Protecting Virginians from Toxic Chemicals
Per- and polyfluoroalkyl (PFAS) and other toxic chemicals found in many products, such as clothing, carpets, furniture, firefighting foam, adhesives, and food and beverage containers. PFAS-treated food packaging is a major source of human exposure to PFAS via contaminated food and drinking water. Food packaging and service ware are available without PFAS - concerns about these harmful chemicals are creating demand among grocery stores and government, health care, educational and other institutional purchasers for safer alternatives.
Progress Towards Safer Chemicals for Virginia
Clean Water Action and our allies have led efforts during this year’s Virginia General Assembly legislative session for action to protect our public drinking water, increase lead testing in public schools and daycares, and implement policies to address toxic chemicals in consumer products and packaging. Delegate Elizabeth Guzman introduced legislation ultimately approved by Governor Northam to study the occurrence of PFAS and other chemicals in the Commonwealth's public drinking water. Delegate Sally Hudson introduced legislation to restrict the sale of food packaging containing PFAS. Though the latter bill had broad support from environmental and health advocates, the House Agriculture, Chesapeake and Natural Resources Sub-Committee on Agriculture unfortunately voted to postpone consideration of the bill until the next regular legislative session. Much of this was due to the fact that legislators weren’t familiar with this issue.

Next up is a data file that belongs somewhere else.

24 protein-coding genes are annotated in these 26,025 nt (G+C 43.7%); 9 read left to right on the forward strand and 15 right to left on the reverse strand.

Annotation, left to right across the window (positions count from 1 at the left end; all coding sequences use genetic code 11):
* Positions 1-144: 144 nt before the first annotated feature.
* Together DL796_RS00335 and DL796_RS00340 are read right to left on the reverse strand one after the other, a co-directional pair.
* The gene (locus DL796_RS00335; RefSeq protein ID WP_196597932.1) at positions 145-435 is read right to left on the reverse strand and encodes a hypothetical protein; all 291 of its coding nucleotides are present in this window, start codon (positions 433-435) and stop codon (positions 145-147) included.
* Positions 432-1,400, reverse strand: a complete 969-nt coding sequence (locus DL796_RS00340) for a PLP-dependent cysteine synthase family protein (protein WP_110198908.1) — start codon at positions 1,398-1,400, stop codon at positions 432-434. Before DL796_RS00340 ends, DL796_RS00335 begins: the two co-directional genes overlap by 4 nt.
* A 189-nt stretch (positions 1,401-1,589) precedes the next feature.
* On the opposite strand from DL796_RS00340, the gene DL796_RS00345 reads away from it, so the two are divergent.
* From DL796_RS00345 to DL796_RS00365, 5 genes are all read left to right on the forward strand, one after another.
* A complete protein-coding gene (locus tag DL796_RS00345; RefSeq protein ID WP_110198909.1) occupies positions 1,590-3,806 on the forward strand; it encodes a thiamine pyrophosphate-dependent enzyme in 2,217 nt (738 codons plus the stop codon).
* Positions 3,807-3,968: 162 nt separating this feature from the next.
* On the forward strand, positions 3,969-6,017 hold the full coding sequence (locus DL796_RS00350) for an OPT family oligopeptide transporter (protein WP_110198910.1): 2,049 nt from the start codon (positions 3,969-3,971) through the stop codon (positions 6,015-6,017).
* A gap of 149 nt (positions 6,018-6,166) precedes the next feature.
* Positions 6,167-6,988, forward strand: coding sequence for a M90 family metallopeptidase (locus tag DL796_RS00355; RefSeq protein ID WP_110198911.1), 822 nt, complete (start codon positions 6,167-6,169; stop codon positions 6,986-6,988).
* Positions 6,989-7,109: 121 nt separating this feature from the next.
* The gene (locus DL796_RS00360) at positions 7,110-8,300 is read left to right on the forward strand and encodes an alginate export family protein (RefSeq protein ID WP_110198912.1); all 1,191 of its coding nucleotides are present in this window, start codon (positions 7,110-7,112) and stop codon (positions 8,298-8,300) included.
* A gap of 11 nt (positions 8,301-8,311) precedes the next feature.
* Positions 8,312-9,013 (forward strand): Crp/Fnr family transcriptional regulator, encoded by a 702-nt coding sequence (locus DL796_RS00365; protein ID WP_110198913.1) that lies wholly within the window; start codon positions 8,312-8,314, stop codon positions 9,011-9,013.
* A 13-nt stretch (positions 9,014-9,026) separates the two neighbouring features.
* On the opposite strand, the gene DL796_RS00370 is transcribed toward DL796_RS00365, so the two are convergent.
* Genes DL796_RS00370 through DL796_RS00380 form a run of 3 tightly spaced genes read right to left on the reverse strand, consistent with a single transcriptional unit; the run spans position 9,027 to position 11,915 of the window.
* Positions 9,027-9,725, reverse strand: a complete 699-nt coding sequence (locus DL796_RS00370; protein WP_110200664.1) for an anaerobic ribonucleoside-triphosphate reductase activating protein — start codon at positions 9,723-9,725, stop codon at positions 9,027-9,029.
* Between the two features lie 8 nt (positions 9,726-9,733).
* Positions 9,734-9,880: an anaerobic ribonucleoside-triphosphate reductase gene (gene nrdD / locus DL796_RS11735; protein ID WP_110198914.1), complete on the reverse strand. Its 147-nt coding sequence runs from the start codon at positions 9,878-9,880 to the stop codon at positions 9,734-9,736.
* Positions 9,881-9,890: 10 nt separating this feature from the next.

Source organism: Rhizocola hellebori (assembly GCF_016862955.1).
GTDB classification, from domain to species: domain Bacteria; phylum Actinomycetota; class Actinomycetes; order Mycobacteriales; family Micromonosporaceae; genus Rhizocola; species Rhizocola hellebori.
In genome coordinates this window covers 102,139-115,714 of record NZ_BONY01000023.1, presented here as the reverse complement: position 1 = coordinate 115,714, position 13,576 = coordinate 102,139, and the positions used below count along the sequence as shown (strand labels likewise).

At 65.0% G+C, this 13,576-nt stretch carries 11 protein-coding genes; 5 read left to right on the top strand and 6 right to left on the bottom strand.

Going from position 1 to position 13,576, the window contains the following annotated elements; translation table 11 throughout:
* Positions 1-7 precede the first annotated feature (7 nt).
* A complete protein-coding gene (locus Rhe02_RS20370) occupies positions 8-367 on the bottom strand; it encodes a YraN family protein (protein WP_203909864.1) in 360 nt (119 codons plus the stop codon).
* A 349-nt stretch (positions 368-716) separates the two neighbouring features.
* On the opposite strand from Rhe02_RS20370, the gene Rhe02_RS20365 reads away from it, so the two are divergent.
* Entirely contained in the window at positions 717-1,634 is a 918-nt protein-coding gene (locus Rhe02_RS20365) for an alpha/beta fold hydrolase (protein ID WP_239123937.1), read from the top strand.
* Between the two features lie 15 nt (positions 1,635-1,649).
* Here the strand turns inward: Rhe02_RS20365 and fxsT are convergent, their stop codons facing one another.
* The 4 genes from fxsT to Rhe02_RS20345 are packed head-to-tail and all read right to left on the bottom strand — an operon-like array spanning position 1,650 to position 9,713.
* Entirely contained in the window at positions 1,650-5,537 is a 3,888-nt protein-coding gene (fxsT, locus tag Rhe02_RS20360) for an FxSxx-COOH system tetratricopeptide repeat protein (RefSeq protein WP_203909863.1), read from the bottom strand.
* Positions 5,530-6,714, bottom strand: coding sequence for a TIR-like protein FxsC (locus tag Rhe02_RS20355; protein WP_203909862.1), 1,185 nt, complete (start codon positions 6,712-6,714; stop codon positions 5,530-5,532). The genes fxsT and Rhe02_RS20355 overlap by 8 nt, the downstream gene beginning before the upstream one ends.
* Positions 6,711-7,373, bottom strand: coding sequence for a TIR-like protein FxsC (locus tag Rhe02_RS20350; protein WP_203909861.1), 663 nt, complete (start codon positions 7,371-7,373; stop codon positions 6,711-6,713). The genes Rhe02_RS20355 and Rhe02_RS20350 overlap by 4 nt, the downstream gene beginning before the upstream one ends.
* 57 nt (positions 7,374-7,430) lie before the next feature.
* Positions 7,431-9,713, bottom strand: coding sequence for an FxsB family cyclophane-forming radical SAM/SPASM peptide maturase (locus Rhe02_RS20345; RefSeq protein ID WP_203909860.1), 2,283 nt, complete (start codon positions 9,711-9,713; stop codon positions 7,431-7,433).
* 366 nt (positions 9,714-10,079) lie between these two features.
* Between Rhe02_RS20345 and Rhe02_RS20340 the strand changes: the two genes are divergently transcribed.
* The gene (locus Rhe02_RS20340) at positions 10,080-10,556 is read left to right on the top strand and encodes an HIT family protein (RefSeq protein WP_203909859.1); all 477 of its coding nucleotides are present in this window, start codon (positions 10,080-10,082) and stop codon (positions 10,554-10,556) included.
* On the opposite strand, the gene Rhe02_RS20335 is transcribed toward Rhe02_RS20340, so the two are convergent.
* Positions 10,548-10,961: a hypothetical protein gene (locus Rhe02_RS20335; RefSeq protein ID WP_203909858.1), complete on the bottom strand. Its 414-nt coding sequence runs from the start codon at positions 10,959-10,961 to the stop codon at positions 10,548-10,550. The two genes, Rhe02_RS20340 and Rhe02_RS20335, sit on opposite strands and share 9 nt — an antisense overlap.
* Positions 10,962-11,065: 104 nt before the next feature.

Clean Water is educating decision makers and the public about the impacts of these chemicals and calling for action on products, water monitoring and treatment, and the leaching of PFAS into our air, soil, or water. In the face of limited federal action under the Trump administration, we’re pushing for a comprehensive statewide strategy in the Commonwealth for addressing current PFAS contamination and restricting the future use of these chemicals in favor of safer alternatives. There’s still much work to be done to fix the Commonwealth’s chemical laws and find safer alternatives to the chemicals in everyday products. That’s why we need retailers to join us and create policies to address toxic chemicals in products and packaging.
Who's Minding the Store?
Retailers have failed to publicly act on toxic chemicals. To address this issue, we partnered with Safer Chemicals and Healthy Families on the Mind the Store campaign. Every year the Mind the Store campaign releases a report card grading retailers on their progress towards addressing toxic chemical exposures. Fourteen retailers made the 2019 retailer report card “Toxic Hall of Shame” by earning an F grade. Large retailers can have a huge influence on the market. When retailers tell their supply chains that they want safer products, or that they will no longer sell products with a particular toxic chemical, manufacturers and vendors will respond in kind. Major retailers can also reduce toxic chemical use in their stores and offices by choosing non-toxic receipt paper, building materials, cleaning products and more.
As retailers are ranked against each other, more and more of them are creating policies to address toxic chemicals in products and packaging. Just this year, Ahold Delhaize, Sephora, Staples, Lowe’s and others launched new safer chemicals policies. More than a dozen companies made major improvements in the past year alone. However, about a third of the companies that were graded still earned Fs for failing to publicly address the chemical safety of the products they sell, landing them in the 2019 retailer report card “Toxic Hall of Shame”.
What can you do?
As consumers, we have incredible power to drive change in the marketplace to build a toxic-free future. By taking action, we can hold these corporations accountable and get them to put customers’ health above the profits of the chemical industry. With a single click, you can send a message to America’s top retailers that earned Fs in this year’s report card to take action on toxic chemicals in our products. Take action now and send a message to members of the “Toxic Hall of Shame”.